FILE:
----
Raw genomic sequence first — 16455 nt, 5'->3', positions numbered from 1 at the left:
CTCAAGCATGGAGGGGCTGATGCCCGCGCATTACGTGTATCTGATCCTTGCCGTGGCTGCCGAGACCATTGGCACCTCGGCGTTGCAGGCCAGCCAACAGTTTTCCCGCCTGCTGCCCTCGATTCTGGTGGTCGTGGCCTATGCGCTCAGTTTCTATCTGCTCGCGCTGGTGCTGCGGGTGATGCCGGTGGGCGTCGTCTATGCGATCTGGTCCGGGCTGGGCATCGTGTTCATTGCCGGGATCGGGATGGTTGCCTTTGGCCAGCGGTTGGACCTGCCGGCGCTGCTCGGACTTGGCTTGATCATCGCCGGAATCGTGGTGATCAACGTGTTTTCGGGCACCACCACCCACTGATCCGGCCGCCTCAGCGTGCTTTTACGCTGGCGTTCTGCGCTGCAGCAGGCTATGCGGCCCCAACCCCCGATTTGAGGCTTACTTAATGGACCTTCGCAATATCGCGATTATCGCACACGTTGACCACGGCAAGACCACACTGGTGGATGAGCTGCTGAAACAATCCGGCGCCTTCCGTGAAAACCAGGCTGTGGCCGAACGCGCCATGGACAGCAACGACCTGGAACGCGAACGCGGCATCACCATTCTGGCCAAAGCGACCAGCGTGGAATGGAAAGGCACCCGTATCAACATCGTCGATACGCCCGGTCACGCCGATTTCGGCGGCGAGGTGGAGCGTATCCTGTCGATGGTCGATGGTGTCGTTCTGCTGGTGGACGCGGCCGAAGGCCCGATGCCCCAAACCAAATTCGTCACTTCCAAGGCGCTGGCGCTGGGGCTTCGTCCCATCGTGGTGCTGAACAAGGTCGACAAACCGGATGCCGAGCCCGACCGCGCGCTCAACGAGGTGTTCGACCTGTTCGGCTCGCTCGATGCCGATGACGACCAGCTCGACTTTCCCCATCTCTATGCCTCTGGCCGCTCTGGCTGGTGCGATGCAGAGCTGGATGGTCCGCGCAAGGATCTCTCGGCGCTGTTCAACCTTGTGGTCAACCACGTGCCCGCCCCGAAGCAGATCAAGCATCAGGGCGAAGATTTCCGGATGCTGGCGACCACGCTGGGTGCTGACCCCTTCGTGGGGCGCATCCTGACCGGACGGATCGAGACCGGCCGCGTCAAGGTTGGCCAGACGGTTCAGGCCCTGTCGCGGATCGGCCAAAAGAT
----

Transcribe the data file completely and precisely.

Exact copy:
Raw genomic sequence first — 16455 nt, 5'->3', positions numbered from 1 at the left:
CTCAAGCATGGAGGGGCTGATGCCCGCGCATTACGTGTATCTGATCCTTGCCGTGGCTGCCGAGACCATTGGCACCTCGGCGTTGCAGGCCAGCCAACAGTTTTCCCGCCTGCTGCCCTCGATTCTGGTGGTCGTGGCCTATGCGCTCAGTTTCTATCTGCTCGCGCTGGTGCTGCGGGTGATGCCGGTGGGCGTCGTCTATGCGATCTGGTCCGGGCTGGGCATCGTGTTCATTGCCGGGATCGGGATGGTTGCCTTTGGCCAGCGGTTGGACCTGCCGGCGCTGCTCGGACTTGGCTTGATCATCGCCGGAATCGTGGTGATCAACGTGTTTTCGGGCACCACCACCCACTGATCCGGCCGCCTCAGCGTGCTTTTACGCTGGCGTTCTGCGCTGCAGCAGGCTATGCGGCCCCAACCCCCGATTTGAGGCTTACTTAATGGACCTTCGCAATATCGCGATTATCGCACACGTTGACCACGGCAAGACCACACTGGTGGATGAGCTGCTGAAACAATCCGGCGCCTTCCGTGAAAACCAGGCTGTGGCCGAACGCGCCATGGACAGCAACGACCTGGAACGCGAACGCGGCATCACCATTCTGGCCAAAGCGACCAGCGTGGAATGGAAAGGCACCCGTATCAACATCGTCGATACGCCCGGTCACGCCGATTTCGGCGGCGAGGTGGAGCGTATCCTGTCGATGGTCGATGGTGTCGTTCTGCTGGTGGACGCGGCCGAAGGCCCGATGCCCCAAACCAAATTCGTCACTTCCAAGGCGCTGGCGCTGGGGCTTCGTCCCATCGTGGTGCTGAACAAGGTCGACAAACCGGATGCCGAGCCCGACCGCGCGCTCAACGAGGTGTTCGACCTGTTCGGCTCGCTCGATGCCGATGACGACCAGCTCGACTTTCCCCATCTCTATGCCTCTGGCCGCTCTGGCTGGTGCGATGCAGAGCTGGATGGTCCGCGCAAGGATCTCTCGGCGCTGTTCAACCTTGTGGTCAACCACGTGCCCGCCCCGAAGCAGATCAAGCATCAGGGCGAAGATTTCCGGATGCTGGCGACCACGCTGGGTGCTGACCCCTTCGTGGGGCGCATCCTGACCGGACGGATCGAGACCGGCCGCGTCAAGGTTGGCCAGACGGTTCAGGCCCTGTCGCGGATCGGCCAAAAGAT